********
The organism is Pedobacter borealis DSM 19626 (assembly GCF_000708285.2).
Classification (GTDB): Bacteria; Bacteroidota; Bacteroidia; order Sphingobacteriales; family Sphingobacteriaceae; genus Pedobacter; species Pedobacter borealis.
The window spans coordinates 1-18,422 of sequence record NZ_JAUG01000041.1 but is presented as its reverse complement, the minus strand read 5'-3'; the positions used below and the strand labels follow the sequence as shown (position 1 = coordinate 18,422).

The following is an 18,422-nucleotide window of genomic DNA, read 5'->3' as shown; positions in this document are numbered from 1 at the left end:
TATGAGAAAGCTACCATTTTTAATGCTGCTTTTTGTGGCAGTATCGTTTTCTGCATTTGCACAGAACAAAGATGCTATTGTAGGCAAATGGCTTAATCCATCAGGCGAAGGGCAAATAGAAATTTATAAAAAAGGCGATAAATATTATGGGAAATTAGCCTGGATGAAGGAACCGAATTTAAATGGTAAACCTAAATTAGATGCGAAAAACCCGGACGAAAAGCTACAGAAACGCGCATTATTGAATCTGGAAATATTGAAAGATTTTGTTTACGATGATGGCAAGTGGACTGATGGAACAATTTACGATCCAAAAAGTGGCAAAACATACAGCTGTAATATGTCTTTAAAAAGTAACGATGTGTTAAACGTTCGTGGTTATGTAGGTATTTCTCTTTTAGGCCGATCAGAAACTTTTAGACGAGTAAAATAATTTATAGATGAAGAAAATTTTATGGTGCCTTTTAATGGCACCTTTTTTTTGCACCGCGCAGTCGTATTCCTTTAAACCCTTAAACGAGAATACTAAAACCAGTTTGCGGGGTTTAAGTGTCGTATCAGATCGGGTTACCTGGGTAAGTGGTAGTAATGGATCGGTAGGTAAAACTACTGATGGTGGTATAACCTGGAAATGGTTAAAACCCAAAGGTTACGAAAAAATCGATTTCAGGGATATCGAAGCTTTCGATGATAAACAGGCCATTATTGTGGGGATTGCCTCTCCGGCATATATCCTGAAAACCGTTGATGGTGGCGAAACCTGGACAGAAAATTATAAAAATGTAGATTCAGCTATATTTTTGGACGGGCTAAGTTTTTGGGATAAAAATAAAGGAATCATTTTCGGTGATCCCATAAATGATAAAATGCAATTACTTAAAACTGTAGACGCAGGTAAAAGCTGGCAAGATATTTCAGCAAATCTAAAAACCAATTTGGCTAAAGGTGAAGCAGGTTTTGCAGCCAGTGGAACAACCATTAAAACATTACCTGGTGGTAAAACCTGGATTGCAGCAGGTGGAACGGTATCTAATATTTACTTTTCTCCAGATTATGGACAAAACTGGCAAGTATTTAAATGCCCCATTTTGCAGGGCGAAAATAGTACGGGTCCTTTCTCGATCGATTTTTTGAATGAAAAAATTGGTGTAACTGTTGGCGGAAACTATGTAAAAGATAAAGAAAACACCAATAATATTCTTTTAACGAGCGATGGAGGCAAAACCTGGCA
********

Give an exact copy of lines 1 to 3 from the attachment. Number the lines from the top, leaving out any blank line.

The organism is Pedobacter borealis DSM 19626 (assembly GCF_000708285.2).
Classification (GTDB): Bacteria; Bacteroidota; Bacteroidia; order Sphingobacteriales; family Sphingobacteriaceae; genus Pedobacter; species Pedobacter borealis.
The window spans coordinates 1-18,422 of sequence record NZ_JAUG01000041.1 but is presented as its reverse complement, the minus strand read 5'-3'; the positions used below and the strand labels follow the sequence as shown (position 1 = coordinate 18,422).